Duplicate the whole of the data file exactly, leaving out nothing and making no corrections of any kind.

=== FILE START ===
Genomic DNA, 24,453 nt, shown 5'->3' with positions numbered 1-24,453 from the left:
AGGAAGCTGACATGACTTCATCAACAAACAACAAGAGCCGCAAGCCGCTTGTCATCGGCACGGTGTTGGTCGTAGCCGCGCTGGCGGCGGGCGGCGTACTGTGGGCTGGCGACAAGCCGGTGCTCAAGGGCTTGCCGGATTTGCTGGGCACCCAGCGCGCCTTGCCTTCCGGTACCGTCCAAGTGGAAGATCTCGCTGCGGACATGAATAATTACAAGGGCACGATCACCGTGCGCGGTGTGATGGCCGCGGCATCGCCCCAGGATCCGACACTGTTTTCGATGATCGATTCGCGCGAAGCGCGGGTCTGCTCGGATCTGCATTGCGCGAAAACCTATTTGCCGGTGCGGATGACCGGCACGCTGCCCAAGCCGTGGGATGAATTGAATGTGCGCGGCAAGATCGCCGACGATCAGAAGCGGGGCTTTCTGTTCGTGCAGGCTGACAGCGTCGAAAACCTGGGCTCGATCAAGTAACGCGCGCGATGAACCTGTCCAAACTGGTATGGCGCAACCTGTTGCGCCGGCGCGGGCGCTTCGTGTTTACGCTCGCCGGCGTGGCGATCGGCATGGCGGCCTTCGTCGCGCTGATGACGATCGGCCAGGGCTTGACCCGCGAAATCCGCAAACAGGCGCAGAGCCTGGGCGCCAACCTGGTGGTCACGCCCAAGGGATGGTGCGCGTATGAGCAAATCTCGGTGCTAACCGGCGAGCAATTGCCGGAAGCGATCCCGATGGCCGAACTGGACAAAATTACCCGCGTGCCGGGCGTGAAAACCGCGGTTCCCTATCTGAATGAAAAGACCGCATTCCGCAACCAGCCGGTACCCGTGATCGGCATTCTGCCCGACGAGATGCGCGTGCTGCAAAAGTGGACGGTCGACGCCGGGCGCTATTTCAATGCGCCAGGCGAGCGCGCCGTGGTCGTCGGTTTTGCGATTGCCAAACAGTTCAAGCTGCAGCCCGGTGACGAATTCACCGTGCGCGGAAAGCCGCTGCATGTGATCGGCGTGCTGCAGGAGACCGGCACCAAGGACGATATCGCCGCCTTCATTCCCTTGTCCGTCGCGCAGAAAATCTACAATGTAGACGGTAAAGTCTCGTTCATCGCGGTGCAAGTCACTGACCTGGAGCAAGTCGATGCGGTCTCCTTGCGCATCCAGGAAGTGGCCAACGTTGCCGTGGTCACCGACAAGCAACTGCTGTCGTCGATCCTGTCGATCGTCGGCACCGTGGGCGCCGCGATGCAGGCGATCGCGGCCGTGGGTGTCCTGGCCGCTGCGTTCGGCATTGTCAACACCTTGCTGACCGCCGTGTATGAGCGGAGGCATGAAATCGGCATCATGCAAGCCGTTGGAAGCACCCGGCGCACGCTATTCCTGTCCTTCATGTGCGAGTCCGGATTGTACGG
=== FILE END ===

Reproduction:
Genomic DNA, 24,453 nt, shown 5'->3' with positions numbered 1-24,453 from the left:
AGGAAGCTGACATGACTTCATCAACAAACAACAAGAGCCGCAAGCCGCTTGTCATCGGCACGGTGTTGGTCGTAGCCGCGCTGGCGGCGGGCGGCGTACTGTGGGCTGGCGACAAGCCGGTGCTCAAGGGCTTGCCGGATTTGCTGGGCACCCAGCGCGCCTTGCCTTCCGGTACCGTCCAAGTGGAAGATCTCGCTGCGGACATGAATAATTACAAGGGCACGATCACCGTGCGCGGTGTGATGGCCGCGGCATCGCCCCAGGATCCGACACTGTTTTCGATGATCGATTCGCGCGAAGCGCGGGTCTGCTCGGATCTGCATTGCGCGAAAACCTATTTGCCGGTGCGGATGACCGGCACGCTGCCCAAGCCGTGGGATGAATTGAATGTGCGCGGCAAGATCGCCGACGATCAGAAGCGGGGCTTTCTGTTCGTGCAGGCTGACAGCGTCGAAAACCTGGGCTCGATCAAGTAACGCGCGCGATGAACCTGTCCAAACTGGTATGGCGCAACCTGTTGCGCCGGCGCGGGCGCTTCGTGTTTACGCTCGCCGGCGTGGCGATCGGCATGGCGGCCTTCGTCGCGCTGATGACGATCGGCCAGGGCTTGACCCGCGAAATCCGCAAACAGGCGCAGAGCCTGGGCGCCAACCTGGTGGTCACGCCCAAGGGATGGTGCGCGTATGAGCAAATCTCGGTGCTAACCGGCGAGCAATTGCCGGAAGCGATCCCGATGGCCGAACTGGACAAAATTACCCGCGTGCCGGGCGTGAAAACCGCGGTTCCCTATCTGAATGAAAAGACCGCATTCCGCAACCAGCCGGTACCCGTGATCGGCATTCTGCCCGACGAGATGCGCGTGCTGCAAAAGTGGACGGTCGACGCCGGGCGCTATTTCAATGCGCCAGGCGAGCGCGCCGTGGTCGTCGGTTTTGCGATTGCCAAACAGTTCAAGCTGCAGCCCGGTGACGAATTCACCGTGCGCGGAAAGCCGCTGCATGTGATCGGCGTGCTGCAGGAGACCGGCACCAAGGACGATATCGCCGCCTTCATTCCCTTGTCCGTCGCGCAGAAAATCTACAATGTAGACGGTAAAGTCTCGTTCATCGCGGTGCAAGTCACTGACCTGGAGCAAGTCGATGCGGTCTCCTTGCGCATCCAGGAAGTGGCCAACGTTGCCGTGGTCACCGACAAGCAACTGCTGTCGTCGATCCTGTCGATCGTCGGCACCGTGGGCGCCGCGATGCAGGCGATCGCGGCCGTGGGTGTCCTGGCCGCTGCGTTCGGCATTGTCAACACCTTGCTGACCGCCGTGTATGAGCGGAGGCATGAAATCGGCATCATGCAAGCCGTTGGAAGCACCCGGCGCACGCTATTCCTGTCCTTCATGTGCGAGTCCGGATTGTACGG